It has been four days since my last diary entry? The question on the lips of thousands of rapt readers hanging on my every word is “What happened?” The answer is: I ran into a brick wall. Consider, for example, fluidized bed technology. This concept has been around since the 1960s: it was originally developed for certain types of industrial processes. Then somebody realized that the basic technology could be used in coal-burning power plants. You just mix pieces of limestone in with the crushed coal and the limestone absorbs the sulfur while the coal is burning. No sulfur emissions!
Of course, there was a catch: it costs a lot more to grind the coal down to little pellets and mix in tons of limestone before burning it all in a specialized combustion chamber with air being blown upward from underneath. It’s much cheaper to simply dump the coal down a tall furnace, burning on its way down, which is how it’s down nowadays. So yes, you can get lower sulfur emissions (and lower emissions of other baddies as well); but it costs more. So this is not a matter of technology, it’s a matter of economics. Right now, it’s too expensive to use, but the value of research is that it can developer cheaper and more efficient fluidized bed technologies. If we can get the price down, then at some point it becomes cost-effective. But what do we mean by “cost effective” in the case of fluidized bed technology? That depends on the price you set on sulfur emissions. If you require coal plants to pay a Pigovian tax (read all about Pigovian taxes here on Wikipedia), then you can set a price on sulfur emissions and make the installation of fluidized bed technology dependent upon the tax on sulfur. Set the tax high enough and everybody will use fluidized bed combusters.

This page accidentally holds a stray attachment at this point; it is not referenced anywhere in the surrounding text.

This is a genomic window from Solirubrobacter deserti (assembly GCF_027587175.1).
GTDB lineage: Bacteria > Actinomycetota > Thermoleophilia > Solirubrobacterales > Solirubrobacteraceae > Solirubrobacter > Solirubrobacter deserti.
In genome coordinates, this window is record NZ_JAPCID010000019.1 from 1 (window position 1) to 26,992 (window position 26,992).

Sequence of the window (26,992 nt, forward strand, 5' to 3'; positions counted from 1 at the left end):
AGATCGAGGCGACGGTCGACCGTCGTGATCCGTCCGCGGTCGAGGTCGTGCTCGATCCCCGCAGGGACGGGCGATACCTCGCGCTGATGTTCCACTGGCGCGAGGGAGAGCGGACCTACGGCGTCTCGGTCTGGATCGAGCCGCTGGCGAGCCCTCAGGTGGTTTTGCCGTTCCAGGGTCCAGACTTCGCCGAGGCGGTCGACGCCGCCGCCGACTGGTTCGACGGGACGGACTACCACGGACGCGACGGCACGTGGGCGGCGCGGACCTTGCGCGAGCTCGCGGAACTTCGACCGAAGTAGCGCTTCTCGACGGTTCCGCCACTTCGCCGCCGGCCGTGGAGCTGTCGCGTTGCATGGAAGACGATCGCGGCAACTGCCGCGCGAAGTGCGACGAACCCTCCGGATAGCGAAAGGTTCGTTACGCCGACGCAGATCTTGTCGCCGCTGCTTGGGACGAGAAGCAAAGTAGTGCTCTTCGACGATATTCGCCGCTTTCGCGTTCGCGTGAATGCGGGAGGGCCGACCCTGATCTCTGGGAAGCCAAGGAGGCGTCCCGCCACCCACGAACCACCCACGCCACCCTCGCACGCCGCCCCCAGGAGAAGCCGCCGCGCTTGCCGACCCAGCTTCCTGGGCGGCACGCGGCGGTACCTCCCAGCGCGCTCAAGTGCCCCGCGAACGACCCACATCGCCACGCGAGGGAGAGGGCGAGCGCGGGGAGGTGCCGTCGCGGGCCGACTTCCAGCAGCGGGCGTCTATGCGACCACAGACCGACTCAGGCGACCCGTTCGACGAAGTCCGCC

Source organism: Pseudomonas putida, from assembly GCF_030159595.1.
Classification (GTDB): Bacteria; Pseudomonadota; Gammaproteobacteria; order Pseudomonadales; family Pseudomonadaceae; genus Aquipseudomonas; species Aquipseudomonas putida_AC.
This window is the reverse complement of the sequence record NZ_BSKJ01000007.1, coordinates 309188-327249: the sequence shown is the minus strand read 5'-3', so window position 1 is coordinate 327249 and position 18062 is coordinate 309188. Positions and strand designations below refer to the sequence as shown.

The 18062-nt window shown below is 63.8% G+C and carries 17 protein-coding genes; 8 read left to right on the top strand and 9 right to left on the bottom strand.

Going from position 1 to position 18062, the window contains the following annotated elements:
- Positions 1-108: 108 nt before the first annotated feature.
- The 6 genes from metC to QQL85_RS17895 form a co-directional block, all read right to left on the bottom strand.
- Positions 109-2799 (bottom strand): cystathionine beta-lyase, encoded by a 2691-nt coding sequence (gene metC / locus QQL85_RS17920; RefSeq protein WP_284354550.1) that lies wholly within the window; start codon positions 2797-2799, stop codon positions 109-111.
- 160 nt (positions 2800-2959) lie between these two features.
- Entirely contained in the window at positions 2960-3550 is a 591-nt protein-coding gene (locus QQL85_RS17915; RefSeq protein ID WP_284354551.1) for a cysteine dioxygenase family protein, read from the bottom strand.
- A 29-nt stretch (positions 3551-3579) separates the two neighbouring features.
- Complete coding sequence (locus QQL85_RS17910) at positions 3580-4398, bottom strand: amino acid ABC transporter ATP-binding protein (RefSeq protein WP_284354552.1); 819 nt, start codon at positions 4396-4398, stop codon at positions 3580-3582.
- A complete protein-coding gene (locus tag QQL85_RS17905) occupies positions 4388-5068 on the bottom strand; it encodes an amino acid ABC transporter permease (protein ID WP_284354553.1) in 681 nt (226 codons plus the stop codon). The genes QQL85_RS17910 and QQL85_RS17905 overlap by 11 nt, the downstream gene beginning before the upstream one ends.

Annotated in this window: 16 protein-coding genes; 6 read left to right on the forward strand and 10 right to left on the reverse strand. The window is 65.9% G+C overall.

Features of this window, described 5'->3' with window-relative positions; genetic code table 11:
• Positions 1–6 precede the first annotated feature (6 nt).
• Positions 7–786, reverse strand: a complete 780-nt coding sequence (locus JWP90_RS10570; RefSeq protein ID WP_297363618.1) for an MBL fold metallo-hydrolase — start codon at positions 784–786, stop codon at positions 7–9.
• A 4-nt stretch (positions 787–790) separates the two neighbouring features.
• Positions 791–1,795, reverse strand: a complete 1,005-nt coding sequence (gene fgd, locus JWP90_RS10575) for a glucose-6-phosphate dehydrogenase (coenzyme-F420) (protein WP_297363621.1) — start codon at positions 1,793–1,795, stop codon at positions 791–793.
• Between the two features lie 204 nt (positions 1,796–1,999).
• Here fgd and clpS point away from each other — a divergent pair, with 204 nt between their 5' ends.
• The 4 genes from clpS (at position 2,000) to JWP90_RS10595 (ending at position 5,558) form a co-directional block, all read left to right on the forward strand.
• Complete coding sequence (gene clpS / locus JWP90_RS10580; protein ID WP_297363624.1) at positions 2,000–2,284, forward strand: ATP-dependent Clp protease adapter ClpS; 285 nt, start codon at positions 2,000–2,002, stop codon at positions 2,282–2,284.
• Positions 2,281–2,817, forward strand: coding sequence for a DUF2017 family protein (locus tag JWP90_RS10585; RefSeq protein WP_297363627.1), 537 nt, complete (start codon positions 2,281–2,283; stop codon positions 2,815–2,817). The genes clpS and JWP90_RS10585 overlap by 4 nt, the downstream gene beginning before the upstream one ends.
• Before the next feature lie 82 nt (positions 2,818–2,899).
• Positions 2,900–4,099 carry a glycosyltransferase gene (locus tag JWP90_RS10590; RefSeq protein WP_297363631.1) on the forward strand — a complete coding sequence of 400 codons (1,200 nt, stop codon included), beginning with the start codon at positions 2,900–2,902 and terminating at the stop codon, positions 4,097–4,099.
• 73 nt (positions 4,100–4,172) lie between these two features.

But we don’t do it that way: we use state intervention instead of market mechanisms. The government simply declares “Thou shalt not emit more than this many million tons of sulfur dioxide per year” and the coal plant operators fiddle around to come in just underneath the ceiling. The results can be truly idiotic. So I’m just going to assume a market mechanism here and assign Pigovian taxes to emissions of various types.
But how do I factor new technology into my economic calculations of supply as a function of price and demand? Currently I use a relaxation algorithm that starts with the current price and the current demand, then tracks up the supply-as-a-function-of-price curve until the supply matches the demand. A Pigovian tax on sulfur emissions would push some portion of the coal supply out of economic reach. This means that we have two curves to consider:
First, the left graph is a bit misleading. The Y-axis represents the cumulative amount of coal with LESS THAN the sulfur content specified in the X-axis. In other words, if you accept humongous amounts of sulfur in your coal (“Would you like some coal with your sulfur, sir?”), then you can get almost 100% of the total supply of coal.